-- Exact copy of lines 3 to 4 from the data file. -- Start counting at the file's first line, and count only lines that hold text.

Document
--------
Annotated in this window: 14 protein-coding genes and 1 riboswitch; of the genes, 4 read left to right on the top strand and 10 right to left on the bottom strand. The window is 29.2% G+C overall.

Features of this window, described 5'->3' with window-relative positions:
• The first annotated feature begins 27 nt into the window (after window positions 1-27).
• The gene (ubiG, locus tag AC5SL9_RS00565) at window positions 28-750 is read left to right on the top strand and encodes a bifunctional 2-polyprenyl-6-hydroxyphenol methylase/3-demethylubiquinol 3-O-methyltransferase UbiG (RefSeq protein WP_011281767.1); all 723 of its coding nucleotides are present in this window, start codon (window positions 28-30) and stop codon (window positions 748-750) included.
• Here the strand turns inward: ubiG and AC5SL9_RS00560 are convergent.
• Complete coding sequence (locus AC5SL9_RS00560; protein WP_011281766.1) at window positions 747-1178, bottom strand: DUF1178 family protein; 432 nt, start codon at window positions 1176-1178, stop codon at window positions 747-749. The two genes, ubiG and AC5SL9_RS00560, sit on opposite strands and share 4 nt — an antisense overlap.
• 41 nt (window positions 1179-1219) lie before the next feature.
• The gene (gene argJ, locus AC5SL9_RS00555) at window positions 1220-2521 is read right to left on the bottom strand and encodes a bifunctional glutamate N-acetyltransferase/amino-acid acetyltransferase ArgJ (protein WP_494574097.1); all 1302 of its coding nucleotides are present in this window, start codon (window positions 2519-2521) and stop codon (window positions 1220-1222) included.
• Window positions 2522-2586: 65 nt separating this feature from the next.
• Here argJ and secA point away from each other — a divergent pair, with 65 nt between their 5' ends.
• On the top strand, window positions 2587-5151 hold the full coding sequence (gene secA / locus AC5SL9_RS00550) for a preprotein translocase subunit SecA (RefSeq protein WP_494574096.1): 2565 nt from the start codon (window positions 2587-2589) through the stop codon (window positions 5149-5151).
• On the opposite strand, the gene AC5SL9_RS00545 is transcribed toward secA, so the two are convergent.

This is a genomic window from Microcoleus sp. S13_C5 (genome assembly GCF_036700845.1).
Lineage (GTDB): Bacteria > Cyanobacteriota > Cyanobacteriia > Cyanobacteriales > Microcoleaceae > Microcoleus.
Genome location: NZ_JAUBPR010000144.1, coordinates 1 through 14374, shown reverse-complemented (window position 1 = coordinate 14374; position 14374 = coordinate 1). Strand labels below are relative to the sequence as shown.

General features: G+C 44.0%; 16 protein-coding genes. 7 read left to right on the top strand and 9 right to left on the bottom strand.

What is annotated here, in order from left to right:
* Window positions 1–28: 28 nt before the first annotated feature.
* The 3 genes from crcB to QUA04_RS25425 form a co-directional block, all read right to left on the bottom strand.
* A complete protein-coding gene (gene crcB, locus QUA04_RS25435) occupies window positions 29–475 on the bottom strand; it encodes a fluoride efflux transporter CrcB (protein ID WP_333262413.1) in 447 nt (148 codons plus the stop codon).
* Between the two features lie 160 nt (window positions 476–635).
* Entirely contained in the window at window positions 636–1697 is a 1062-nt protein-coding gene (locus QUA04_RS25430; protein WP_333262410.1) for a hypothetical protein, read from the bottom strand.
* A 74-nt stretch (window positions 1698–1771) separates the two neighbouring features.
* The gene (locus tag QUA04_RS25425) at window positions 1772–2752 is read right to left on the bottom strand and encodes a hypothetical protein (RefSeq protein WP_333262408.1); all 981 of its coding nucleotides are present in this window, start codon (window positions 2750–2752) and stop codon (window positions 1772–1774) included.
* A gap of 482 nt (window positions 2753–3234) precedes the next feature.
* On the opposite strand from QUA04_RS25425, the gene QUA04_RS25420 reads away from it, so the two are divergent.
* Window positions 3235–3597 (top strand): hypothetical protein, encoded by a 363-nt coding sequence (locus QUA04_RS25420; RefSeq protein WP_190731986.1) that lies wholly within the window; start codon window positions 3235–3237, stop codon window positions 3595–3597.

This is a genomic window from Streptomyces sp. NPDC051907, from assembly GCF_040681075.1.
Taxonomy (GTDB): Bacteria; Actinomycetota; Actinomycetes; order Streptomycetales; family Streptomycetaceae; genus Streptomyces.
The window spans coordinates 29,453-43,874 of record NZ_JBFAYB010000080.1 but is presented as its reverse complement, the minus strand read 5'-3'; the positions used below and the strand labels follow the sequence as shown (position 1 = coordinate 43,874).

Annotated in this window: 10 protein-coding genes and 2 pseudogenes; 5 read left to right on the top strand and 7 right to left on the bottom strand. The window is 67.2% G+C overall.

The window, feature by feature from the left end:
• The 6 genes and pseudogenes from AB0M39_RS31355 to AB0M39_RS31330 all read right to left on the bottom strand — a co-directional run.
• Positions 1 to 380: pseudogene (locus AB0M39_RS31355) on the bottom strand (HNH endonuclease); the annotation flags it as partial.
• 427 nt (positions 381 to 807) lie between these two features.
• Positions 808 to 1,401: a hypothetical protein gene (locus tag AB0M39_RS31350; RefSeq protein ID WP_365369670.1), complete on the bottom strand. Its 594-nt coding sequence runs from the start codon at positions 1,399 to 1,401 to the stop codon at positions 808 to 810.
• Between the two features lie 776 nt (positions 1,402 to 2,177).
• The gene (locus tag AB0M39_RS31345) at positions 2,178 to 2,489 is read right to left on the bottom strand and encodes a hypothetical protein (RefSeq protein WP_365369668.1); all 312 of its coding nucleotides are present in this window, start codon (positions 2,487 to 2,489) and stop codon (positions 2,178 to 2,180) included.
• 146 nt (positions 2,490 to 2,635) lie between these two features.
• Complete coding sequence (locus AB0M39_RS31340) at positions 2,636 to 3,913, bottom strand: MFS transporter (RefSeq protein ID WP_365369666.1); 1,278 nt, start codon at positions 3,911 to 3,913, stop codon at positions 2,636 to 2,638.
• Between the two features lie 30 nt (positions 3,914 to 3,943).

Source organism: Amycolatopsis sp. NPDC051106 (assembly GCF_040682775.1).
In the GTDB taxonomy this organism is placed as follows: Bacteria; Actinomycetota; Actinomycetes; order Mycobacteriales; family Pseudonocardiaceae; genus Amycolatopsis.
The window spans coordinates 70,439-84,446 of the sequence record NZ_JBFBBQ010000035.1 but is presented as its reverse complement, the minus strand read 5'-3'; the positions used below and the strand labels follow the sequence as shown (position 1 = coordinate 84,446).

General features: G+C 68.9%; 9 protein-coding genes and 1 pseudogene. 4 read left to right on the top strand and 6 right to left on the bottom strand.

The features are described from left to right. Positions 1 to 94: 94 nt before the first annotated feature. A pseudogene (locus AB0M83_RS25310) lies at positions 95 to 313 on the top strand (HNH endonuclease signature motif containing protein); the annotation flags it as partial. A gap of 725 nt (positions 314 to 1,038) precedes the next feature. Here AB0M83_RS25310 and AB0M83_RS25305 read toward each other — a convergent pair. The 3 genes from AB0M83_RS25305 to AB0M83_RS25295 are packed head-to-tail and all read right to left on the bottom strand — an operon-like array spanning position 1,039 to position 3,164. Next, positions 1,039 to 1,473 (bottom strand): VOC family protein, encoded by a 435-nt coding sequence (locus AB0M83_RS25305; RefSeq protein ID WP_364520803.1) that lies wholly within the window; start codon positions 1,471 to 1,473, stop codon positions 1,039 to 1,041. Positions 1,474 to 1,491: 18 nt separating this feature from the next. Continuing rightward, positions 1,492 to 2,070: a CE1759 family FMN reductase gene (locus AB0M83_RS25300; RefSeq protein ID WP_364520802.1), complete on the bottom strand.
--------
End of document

• The first annotated feature begins 27 nt into the window (after window positions 1-27).
• The gene (ubiG, locus tag AC5SL9_RS00565) at window positions 28-750 is read left to right on the top strand and encodes a bifunctional 2-polyprenyl-6-hydroxyphenol methylase/3-demethylubiquinol 3-O-methyltransferase UbiG (RefSeq protein WP_011281767.1); all 723 of its coding nucleotides are present in this window, start codon (window positions 28-30) and stop codon (window positions 748-750) included.